Improving conditions for New Zealand workers
Explains the circumstances where agencies must require their suppliers to show that they comply with all relevant employment standards and health and safety requirements (priority outcome 3).
- Agencies should ensure their contracts set out the expectation that suppliers and subcontractors comply with employment standards and health and safety requirements.
- For designated contracts, agencies must require their suppliers to ensure and demonstrate that they, and their domestic supply chain, comply with all relevant employment standards and health and safety requirements.
- Agencies must have regard to guidance published by MBIE on ensuring compliance with employment standards and health and safety requirements in government contracts.
- Agencies must conduct sufficient monitoring of designated contracts to ensure that commitments made in contracts for ensuring good conditions for workers are delivered and reported on.
Find out what the designated contracts for this Rule are, on the broader outcomes page.
Health and safety
Agencies and their suppliers in New Zealand all have responsibilities under the Health and Safety at Work Act 2015, and applicable regulations and codes of practice. An effective way to meet these obligations is to engage early with suppliers that demonstrate good health and safety practices, and establish contracts that meet health and safety requirements under the Act.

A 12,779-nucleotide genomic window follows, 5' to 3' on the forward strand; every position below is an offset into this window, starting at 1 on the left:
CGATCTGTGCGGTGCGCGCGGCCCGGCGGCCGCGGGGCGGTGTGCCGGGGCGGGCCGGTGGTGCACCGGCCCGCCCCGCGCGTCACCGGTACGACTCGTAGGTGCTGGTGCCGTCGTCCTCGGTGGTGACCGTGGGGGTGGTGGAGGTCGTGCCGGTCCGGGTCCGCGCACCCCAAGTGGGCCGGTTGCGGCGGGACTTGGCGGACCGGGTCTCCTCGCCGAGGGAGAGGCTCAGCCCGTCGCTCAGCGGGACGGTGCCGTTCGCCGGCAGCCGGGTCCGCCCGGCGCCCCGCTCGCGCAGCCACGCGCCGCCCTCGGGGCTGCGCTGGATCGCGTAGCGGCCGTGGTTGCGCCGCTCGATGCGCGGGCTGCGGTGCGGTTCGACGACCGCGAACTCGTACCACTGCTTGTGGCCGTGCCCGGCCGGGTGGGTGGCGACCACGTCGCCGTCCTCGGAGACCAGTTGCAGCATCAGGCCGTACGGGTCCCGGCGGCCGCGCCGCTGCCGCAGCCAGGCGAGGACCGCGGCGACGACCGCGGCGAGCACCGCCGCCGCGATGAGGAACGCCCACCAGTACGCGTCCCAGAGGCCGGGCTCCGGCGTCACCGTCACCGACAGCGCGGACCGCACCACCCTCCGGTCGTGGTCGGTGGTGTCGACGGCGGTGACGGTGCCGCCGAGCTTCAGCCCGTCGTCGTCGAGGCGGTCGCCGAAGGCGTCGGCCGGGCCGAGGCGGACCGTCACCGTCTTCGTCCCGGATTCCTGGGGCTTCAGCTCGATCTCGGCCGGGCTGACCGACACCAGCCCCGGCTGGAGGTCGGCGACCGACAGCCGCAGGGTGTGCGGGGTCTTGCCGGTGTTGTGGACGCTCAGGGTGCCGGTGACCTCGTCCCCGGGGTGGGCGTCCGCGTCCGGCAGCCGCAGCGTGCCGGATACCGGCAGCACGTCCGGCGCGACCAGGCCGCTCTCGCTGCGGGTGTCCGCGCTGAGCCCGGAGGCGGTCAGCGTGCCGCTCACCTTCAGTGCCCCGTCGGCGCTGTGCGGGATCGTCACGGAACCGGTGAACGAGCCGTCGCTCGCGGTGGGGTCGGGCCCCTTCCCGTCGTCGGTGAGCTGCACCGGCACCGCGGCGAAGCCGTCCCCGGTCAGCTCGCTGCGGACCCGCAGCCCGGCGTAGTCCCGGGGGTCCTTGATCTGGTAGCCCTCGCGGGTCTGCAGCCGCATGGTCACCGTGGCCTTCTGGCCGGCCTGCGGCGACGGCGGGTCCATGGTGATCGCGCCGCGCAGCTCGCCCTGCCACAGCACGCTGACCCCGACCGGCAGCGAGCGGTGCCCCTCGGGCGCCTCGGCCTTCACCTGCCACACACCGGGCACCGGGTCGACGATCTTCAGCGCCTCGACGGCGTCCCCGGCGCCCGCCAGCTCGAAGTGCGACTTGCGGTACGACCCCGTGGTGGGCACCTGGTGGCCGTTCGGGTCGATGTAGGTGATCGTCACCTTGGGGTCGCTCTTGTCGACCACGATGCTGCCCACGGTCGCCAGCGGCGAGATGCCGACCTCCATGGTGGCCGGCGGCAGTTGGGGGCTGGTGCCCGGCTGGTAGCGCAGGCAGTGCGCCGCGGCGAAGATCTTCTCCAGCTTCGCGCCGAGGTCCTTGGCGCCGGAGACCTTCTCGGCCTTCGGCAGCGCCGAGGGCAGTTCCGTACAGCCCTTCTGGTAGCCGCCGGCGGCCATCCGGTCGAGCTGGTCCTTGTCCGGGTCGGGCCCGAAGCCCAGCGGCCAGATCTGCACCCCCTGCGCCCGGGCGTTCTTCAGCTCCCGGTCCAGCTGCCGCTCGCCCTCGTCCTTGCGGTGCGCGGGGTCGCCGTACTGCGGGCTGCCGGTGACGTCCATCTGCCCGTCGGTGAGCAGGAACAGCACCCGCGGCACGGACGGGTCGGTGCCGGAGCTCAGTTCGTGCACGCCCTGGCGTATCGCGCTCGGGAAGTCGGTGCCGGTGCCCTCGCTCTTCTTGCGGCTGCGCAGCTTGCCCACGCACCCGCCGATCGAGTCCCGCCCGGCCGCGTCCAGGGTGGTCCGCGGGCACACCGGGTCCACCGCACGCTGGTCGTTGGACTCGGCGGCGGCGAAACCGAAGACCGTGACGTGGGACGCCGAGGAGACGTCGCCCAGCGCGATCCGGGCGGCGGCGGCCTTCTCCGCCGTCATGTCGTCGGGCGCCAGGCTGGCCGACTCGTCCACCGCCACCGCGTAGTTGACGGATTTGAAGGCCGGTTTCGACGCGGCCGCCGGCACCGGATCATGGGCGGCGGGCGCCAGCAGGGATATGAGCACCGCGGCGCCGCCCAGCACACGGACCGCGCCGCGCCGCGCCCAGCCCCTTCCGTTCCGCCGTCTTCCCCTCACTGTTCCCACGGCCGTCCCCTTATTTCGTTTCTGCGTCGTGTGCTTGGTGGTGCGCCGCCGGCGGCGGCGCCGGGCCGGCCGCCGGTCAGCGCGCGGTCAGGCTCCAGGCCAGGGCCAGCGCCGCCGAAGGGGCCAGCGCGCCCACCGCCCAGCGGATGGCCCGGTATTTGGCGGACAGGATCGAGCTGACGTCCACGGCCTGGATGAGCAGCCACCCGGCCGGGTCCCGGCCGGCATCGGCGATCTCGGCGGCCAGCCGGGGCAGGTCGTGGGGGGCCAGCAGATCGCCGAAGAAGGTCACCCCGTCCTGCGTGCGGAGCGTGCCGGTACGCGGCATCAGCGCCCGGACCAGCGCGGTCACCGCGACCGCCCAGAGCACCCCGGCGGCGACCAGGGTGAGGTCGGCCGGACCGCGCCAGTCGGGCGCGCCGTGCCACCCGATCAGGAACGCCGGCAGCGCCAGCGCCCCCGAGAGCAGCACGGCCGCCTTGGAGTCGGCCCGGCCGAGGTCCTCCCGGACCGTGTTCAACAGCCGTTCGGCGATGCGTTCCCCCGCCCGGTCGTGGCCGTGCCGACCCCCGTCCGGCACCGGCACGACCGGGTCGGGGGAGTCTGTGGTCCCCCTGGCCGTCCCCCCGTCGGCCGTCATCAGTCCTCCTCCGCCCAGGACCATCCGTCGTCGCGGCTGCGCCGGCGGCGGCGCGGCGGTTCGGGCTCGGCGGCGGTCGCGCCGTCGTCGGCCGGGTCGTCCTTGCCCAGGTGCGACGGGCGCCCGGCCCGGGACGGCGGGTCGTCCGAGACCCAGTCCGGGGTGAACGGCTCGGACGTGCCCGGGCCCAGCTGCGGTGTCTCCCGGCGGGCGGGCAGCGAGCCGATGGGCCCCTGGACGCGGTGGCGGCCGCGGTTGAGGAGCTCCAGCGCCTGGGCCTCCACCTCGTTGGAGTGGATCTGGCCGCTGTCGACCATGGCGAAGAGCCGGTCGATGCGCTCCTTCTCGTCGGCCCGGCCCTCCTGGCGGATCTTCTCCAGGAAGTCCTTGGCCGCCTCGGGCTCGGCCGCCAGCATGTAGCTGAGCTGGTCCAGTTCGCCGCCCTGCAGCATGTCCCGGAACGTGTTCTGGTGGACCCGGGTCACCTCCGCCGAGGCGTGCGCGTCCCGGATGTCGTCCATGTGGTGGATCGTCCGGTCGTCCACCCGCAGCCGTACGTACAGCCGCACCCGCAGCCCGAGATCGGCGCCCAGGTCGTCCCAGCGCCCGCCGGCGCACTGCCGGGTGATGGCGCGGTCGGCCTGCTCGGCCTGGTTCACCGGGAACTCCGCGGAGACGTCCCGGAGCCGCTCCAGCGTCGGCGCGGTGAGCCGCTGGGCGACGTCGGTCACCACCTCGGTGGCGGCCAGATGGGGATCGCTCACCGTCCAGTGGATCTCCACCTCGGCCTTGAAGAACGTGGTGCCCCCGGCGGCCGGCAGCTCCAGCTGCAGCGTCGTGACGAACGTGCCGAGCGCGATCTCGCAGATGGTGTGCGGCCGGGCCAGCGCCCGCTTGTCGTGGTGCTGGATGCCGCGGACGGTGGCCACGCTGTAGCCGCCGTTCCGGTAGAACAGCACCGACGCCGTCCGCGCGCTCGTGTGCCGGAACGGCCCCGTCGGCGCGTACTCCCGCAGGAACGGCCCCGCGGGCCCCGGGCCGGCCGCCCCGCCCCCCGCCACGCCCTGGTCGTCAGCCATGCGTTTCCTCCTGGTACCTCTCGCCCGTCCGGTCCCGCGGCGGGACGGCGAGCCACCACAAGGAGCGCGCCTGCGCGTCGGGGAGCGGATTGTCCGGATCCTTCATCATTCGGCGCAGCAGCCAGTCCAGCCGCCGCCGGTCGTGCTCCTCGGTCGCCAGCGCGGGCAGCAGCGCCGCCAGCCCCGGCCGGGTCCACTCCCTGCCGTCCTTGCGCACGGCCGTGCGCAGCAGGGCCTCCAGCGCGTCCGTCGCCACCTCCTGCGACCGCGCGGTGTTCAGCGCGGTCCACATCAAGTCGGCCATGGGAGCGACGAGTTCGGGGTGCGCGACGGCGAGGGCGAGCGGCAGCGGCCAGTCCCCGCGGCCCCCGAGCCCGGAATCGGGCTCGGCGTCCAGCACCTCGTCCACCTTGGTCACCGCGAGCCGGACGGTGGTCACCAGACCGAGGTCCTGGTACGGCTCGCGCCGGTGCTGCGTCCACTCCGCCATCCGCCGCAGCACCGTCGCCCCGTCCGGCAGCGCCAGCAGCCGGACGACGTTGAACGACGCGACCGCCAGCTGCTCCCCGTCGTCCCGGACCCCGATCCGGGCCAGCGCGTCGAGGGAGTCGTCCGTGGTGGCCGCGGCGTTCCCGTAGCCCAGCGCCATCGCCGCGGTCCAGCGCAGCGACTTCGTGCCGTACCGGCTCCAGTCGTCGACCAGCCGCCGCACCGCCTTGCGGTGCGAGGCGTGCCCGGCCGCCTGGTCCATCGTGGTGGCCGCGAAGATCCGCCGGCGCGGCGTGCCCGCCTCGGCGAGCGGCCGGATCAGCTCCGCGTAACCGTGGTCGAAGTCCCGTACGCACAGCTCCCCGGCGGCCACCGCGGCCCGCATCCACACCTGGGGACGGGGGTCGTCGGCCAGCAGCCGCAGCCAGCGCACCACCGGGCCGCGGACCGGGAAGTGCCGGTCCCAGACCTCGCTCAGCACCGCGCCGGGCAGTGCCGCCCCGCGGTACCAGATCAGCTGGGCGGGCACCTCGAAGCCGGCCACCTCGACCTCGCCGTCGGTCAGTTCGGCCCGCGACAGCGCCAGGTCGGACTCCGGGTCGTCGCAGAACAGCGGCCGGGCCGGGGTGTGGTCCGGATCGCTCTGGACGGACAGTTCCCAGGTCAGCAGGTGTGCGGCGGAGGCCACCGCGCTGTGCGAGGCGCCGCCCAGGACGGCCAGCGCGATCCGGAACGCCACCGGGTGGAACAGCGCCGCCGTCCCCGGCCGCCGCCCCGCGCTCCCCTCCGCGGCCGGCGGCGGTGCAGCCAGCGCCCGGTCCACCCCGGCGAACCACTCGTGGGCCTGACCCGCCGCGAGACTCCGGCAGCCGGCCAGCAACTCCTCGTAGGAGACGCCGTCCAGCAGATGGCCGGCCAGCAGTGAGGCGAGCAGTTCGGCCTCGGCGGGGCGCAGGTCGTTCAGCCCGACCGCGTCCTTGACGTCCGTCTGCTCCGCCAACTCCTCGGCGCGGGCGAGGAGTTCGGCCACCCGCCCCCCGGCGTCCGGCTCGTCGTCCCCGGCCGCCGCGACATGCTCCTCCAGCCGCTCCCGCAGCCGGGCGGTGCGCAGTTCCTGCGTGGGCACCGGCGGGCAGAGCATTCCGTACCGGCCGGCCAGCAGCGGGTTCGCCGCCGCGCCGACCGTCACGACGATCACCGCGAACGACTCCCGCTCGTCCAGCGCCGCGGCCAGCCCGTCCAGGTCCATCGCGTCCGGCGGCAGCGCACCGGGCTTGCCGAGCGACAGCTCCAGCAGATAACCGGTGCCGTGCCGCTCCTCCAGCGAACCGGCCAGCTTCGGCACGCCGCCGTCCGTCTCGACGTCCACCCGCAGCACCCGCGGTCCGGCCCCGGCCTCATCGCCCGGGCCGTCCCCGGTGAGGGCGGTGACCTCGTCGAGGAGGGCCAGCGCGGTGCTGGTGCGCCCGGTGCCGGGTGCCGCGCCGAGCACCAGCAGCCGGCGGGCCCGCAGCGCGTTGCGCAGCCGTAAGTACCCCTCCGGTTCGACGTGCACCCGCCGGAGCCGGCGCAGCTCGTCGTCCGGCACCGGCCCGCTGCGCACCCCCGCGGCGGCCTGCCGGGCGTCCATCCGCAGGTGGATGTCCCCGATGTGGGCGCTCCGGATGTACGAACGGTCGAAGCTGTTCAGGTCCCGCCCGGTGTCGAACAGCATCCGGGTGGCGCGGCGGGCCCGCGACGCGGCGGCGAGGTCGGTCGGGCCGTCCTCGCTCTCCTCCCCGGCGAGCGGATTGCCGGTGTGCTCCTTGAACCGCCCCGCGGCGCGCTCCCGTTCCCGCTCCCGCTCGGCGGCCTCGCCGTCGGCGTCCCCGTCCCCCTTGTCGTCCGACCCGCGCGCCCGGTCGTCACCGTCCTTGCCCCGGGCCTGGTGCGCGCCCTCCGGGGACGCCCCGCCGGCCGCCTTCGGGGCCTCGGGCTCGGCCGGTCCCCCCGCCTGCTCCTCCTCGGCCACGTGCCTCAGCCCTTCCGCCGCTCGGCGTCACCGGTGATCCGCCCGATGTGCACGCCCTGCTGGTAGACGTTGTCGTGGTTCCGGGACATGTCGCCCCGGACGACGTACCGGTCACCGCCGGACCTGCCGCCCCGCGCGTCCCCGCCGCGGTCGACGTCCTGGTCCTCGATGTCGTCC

Talk to your suppliers about how health and safety will be managed through their supply chain. Often your supplier will have subcontractors who will actually carry out the work.
To incentivise suppliers with good labour practices, agencies should ensure that all workers employed to fulfil the requirements of government contracts are treated fairly and are not exploited. This includes compliance with New Zealand labour laws, such as the Employment Relations Act 2000, the Minimum Wage Act 1983 and the Holidays Act 2003. In addition, agencies need to apply a greater level of due diligence in assuring that employment standards are being met for the designated contracts. This is because these contracts demonstrate some of the underlying characteristics associated with employment standards breaches and labour exploitation, e.g. low-wage occupations and business models that rely on low-wage contracting and casual employment.
Check the guidance for the list of designated contracts, the definition of a domestic supply chain, and overview of requirements on the broader outcomes page.